Tequila: we are all familiar with it. From deceptively strong fishbowl margaritas on your twenty-first birthday and shots at your bachelor party to happy hour at your local taqueria and palomas on the beach in Los Cabos, tequila has been an intimate part of our drinking lives. But it turns out, there is more to Mexican alcohol than the agave spirit we have come to know, love, and sometimes regret. And among that something more is mezcal and sotol.
Unlike much of the tequila we consume in the United States, mezcal and sotol are, for the most part, still incredibly authentic. Generally speaking, they are made in limited batches by small, family-run distilleries in rural areas of Mexico using traditional methods that date back hundreds of years. In contrast to many of the largest tequila companies, which are using a mechanized process to make a homogenized product at low cost in order to cash in on the enormous global demand, the producers of mezcal and sotol are preserving a craft passed down through generations.
Botanically speaking, mezcal is most closely related to tequila because both are distilled from agave. But unlike tequila producers, who by law can only use blue agave, mezcal producers have at their disposal an array of other agave species, including many that grow wild. This flexibility leads to greater variety in mezcal flavor profiles. Another difference? Whereas tequila producers steam the cores of agave (called piñas) in stainless steel autoclaves, mezcal producers roast piñas over wood fires deep in the ground, in effect caramelizing them. This step imparts mezcal with its telltale smokiness.
While smokiness can be very prominent in mezcal, it can also be subtle, and it certainly isn’t the sole discernible flavor. Careful sipping and tasting of the spirit reveals nuance that can largely be attributed to terroir. One mezcal producer might use agave grown near the water; another might use agave harvested inland on a hill. The differences in soil composition and climate conditions of the growing region lend the plant distinct characteristics that carry through the distillation process. And if the mezcal is unaged or aged very little, the earthiness and vegetal funkiness of the particular crop used will shine through even more.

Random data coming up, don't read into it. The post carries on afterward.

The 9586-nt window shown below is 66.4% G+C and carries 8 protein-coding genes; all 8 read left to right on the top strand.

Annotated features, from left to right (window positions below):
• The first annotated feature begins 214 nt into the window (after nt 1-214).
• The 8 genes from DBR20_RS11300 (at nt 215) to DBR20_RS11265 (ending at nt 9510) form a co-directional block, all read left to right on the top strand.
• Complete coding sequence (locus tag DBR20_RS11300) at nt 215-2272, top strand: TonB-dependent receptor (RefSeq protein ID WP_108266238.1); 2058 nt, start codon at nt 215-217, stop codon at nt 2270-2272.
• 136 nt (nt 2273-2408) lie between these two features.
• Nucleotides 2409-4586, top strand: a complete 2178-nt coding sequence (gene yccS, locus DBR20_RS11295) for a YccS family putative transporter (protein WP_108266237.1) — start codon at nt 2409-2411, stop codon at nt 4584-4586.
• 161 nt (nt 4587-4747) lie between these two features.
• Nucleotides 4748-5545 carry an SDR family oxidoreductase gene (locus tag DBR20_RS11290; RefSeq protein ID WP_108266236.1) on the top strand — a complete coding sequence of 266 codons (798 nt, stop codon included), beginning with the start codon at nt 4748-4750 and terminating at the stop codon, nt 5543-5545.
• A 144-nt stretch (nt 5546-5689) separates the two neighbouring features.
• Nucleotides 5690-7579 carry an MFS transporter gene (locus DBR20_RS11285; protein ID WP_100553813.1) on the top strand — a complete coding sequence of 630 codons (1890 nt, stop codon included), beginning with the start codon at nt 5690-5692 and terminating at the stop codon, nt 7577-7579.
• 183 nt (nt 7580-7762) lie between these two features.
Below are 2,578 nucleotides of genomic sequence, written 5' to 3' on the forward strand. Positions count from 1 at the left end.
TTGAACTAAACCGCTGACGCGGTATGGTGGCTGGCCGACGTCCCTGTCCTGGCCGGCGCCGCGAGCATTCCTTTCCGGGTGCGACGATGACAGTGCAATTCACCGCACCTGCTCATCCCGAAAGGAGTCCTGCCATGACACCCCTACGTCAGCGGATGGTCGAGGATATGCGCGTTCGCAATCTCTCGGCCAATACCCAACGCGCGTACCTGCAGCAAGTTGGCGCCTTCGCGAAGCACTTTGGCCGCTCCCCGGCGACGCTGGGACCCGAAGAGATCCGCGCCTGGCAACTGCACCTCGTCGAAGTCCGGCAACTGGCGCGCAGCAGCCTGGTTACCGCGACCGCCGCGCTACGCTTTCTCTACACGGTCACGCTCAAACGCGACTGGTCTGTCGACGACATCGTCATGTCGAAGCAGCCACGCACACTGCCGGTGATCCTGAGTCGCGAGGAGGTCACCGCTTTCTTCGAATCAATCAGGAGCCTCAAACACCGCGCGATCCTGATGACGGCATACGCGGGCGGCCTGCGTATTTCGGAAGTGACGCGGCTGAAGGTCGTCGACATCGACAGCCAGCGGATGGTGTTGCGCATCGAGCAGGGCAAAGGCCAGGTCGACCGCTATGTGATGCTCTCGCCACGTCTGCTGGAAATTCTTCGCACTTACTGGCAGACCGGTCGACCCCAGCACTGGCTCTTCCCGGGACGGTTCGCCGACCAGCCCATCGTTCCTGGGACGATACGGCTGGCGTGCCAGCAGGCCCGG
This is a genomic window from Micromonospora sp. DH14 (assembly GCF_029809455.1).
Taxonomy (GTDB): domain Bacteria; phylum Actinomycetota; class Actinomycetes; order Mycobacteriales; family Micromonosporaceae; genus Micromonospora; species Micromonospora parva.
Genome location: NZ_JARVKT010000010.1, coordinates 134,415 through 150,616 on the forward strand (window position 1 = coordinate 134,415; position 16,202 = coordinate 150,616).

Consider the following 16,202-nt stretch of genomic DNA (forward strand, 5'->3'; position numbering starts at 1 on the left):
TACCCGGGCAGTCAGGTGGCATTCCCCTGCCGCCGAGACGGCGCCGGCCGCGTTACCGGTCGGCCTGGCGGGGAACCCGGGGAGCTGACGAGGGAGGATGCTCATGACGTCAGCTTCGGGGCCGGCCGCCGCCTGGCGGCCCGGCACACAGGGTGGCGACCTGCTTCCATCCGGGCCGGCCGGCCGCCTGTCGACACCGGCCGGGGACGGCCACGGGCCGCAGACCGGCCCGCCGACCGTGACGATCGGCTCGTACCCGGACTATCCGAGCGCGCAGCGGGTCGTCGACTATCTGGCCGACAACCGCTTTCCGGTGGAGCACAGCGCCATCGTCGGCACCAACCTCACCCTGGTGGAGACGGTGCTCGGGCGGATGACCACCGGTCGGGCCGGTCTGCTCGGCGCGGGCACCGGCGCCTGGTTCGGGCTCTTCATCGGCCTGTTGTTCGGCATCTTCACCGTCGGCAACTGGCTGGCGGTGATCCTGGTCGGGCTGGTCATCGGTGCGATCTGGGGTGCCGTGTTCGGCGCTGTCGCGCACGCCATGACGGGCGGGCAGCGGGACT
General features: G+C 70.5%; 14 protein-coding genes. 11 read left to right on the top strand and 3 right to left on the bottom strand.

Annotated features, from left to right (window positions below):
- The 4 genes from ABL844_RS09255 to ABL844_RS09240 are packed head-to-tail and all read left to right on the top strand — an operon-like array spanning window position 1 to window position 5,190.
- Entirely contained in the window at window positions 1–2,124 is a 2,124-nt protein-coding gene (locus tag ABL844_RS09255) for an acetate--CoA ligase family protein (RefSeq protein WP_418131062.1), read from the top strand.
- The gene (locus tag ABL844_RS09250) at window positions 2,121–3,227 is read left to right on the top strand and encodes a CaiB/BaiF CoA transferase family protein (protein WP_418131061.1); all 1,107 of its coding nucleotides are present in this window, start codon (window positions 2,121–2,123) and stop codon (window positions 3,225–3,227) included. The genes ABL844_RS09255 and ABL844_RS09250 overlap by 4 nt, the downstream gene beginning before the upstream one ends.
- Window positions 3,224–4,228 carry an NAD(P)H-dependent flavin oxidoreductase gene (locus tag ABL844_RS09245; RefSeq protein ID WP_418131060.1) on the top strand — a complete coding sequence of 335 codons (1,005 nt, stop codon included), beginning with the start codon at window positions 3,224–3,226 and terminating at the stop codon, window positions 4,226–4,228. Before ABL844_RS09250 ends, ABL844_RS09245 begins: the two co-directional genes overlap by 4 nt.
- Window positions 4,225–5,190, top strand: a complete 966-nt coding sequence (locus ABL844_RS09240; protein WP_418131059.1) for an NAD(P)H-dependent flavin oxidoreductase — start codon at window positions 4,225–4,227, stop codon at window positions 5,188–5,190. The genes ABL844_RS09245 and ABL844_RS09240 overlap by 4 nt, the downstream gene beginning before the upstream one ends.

Mezcal has become increasingly common in the United States in recent years, and it has earned a certain eminence. Just this year, the founder of founder of Del Maguey Single Village Mezcal, preeminent mezcal ambassador Ron Cooper, was named Outstanding Wine, Beer, or Spirits Professional at the 2016 James Beard Foundation Awards. So if you haven’t tried mezcal and are curious, or if you had a bad experience with it in the past, just talk to your bartender. He or she will likely be happy to give you a nip or make you a drink that best leverages its fire-kissed earthiness.
It’s a common misconception that sotol is an agave distillate like tequila and mezcal. In fact, it is a product of wild desert spoon plants, which belong to a distinct family of succulents that grow in northern Mexico’s Chihuahua, Coahuila, and Durango states. Distillers either steam (like tequila) or roast (like mezcal) the plants’ piñas. And like mezcal, the terroir of the desert spoon harvested for any particular batch of sotol can have a big impact on taste and aroma. The plants’ precise microenvironment can produce some pretty wild flavors, especially when compared to tequila.
Sotol is a little harder to find on stateside cocktail menus, but it’s not impossible. At Lloyd Taco Factory, it makes an appearance in The Looking Glass–a drink that balances sotol’s vegetal notes with a light, smoky mezcal; sweet and floral St. Germaine; bitter Salers; and dry vermouth.
For the Lloyd team, which prides itself on using the best possible ingredients grown and produced under the best possible conditions, sotol and mezcal’s relative obscurity, traditional production methods, ties to Mexican heritage, and range of variants make them appealing bar program additions.